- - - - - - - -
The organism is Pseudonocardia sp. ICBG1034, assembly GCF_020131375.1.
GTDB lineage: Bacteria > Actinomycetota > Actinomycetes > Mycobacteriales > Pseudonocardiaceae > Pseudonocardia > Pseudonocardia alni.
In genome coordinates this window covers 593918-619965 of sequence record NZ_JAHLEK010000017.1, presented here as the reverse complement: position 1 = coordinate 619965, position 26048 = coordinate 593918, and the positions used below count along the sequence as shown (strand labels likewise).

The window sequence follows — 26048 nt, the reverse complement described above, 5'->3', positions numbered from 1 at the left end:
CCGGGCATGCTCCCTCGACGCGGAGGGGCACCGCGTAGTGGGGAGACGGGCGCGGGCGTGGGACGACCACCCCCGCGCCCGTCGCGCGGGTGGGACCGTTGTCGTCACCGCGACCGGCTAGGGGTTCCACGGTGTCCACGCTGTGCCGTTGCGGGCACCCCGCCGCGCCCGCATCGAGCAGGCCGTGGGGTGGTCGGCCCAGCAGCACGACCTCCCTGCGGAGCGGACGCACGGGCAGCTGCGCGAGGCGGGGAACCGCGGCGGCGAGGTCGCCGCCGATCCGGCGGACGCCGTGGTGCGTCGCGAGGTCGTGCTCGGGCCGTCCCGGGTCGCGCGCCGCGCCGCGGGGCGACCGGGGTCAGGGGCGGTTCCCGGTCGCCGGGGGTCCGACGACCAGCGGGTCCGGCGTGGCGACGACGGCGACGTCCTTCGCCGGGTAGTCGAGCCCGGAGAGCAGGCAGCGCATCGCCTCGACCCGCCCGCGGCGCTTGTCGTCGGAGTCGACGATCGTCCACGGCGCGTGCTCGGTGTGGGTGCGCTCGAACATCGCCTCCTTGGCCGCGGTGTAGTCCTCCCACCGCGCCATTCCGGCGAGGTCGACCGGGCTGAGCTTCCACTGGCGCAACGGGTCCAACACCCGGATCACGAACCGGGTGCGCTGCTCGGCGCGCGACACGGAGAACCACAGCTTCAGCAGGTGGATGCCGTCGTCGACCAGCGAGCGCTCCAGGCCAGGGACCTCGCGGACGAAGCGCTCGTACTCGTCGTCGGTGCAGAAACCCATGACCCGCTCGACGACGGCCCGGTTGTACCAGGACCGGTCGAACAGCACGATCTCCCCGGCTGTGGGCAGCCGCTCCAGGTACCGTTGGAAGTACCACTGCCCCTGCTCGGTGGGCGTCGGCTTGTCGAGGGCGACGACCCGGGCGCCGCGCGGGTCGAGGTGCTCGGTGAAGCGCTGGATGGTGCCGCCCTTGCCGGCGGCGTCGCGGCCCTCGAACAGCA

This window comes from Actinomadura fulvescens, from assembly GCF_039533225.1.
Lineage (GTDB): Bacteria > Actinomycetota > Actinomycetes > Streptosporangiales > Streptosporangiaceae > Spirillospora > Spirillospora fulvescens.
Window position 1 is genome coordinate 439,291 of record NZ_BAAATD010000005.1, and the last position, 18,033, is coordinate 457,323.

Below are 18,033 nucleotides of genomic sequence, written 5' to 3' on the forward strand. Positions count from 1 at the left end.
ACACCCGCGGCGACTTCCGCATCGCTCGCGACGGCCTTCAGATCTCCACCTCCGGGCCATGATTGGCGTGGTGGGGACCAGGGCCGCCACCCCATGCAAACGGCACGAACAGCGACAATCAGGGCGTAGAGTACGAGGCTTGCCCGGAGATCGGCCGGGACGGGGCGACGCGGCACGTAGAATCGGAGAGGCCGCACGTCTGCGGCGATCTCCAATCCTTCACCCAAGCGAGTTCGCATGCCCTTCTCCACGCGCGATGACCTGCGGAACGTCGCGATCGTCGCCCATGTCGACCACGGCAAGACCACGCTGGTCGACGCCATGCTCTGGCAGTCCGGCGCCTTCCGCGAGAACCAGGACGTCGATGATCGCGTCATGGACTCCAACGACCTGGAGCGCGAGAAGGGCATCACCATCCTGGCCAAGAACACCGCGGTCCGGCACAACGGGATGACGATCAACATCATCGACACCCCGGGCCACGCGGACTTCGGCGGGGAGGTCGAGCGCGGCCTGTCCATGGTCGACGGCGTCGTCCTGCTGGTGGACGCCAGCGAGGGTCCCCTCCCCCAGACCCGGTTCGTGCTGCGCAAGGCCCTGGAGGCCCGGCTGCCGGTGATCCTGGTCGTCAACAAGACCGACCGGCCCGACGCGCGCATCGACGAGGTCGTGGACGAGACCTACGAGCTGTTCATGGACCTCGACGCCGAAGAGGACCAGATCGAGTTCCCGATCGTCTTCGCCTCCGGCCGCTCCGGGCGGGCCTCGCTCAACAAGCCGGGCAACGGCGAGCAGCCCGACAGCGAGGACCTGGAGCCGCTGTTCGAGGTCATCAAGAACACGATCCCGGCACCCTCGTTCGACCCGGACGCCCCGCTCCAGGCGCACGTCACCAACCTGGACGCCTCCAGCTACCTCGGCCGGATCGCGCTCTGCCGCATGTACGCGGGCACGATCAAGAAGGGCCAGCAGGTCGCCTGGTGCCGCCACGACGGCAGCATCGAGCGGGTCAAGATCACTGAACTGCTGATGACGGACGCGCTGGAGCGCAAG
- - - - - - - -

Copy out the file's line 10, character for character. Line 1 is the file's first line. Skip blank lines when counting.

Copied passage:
ACACCCGCGGCGACTTCCGCATCGCTCGCGACGGCCTTCAGATCTCCACCTCCGGGCCATGATTGGCGTGGTGGGGACCAGGGCCGCCACCCCATGCAAACGGCACGAACAGCGACAATCAGGGCGTAGAGTACGAGGCTTGCCCGGAGATCGGCCGGGACGGGGCGACGCGGCACGTAGAATCGGAGAGGCCGCACGTCTGCGGCGATCTCCAATCCTTCACCCAAGCGAGTTCGCATGCCCTTCTCCACGCGCGATGACCTGCGGAACGTCGCGATCGTCGCCCATGTCGACCACGGCAAGACCACGCTGGTCGACGCCATGCTCTGGCAGTCCGGCGCCTTCCGCGAGAACCAGGACGTCGATGATCGCGTCATGGACTCCAACGACCTGGAGCGCGAGAAGGGCATCACCATCCTGGCCAAGAACACCGCGGTCCGGCACAACGGGATGACGATCAACATCATCGACACCCCGGGCCACGCGGACTTCGGCGGGGAGGTCGAGCGCGGCCTGTCCATGGTCGACGGCGTCGTCCTGCTGGTGGACGCCAGCGAGGGTCCCCTCCCCCAGACCCGGTTCGTGCTGCGCAAGGCCCTGGAGGCCCGGCTGCCGGTGATCCTGGTCGTCAACAAGACCGACCGGCCCGACGCGCGCATCGACGAGGTCGTGGACGAGACCTACGAGCTGTTCATGGACCTCGACGCCGAAGAGGACCAGATCGAGTTCCCGATCGTCTTCGCCTCCGGCCGCTCCGGGCGGGCCTCGCTCAACAAGCCGGGCAACGGCGAGCAGCCCGACAGCGAGGACCTGGAGCCGCTGTTCGAGGTCATCAAGAACACGATCCCGGCACCCTCGTTCGACCCGGACGCCCCGCTCCAGGCGCACGTCACCAACCTGGACGCCTCCAGCTACCTCGGCCGGATCGCGCTCTGCCGCATGTACGCGGGCACGATCAAGAAGGGCCAGCAGGTCGCCTGGTGCCGCCACGACGGCAGCATCGAGCGGGTCAAGATCACTGAACTGCTGATGACGGACGCGCTGGAGCGCAAG